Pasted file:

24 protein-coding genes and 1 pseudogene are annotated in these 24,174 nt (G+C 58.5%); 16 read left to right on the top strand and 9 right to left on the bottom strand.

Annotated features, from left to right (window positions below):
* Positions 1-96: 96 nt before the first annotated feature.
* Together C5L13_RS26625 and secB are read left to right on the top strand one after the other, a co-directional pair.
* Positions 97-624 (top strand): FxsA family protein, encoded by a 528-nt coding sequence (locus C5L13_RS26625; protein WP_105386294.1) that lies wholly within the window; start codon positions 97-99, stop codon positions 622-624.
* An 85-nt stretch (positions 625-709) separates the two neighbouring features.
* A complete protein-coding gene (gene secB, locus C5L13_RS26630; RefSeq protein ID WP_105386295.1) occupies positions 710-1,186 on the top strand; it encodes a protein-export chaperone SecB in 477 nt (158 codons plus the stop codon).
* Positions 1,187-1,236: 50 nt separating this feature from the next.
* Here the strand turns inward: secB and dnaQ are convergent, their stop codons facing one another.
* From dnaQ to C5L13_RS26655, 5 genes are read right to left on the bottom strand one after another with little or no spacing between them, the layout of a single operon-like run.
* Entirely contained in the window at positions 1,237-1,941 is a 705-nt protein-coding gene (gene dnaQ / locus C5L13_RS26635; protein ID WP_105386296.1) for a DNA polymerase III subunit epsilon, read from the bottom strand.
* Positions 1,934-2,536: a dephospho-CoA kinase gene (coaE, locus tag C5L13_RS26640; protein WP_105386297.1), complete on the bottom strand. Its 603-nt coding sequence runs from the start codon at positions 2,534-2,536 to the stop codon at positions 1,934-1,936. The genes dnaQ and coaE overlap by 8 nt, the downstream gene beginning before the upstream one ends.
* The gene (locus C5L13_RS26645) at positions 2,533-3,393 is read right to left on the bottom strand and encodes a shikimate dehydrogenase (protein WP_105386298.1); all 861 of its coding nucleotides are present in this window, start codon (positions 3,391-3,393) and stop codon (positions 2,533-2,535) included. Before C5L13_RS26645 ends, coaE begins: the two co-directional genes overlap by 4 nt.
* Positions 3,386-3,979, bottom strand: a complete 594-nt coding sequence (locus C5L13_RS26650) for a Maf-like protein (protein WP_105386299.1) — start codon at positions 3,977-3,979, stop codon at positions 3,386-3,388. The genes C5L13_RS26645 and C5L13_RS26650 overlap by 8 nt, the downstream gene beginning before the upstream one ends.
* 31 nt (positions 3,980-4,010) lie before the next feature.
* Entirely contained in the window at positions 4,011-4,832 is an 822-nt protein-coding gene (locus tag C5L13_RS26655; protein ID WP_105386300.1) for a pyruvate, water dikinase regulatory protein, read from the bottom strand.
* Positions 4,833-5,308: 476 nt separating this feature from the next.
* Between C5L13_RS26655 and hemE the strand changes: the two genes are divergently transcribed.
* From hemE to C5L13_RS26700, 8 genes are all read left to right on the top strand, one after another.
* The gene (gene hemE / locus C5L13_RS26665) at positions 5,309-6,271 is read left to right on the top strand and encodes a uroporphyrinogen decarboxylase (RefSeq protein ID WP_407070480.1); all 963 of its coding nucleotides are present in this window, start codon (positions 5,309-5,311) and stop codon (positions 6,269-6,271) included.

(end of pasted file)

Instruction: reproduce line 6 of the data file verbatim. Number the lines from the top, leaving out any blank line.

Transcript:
* An 85-nt stretch (positions 625-709) separates the two neighbouring features.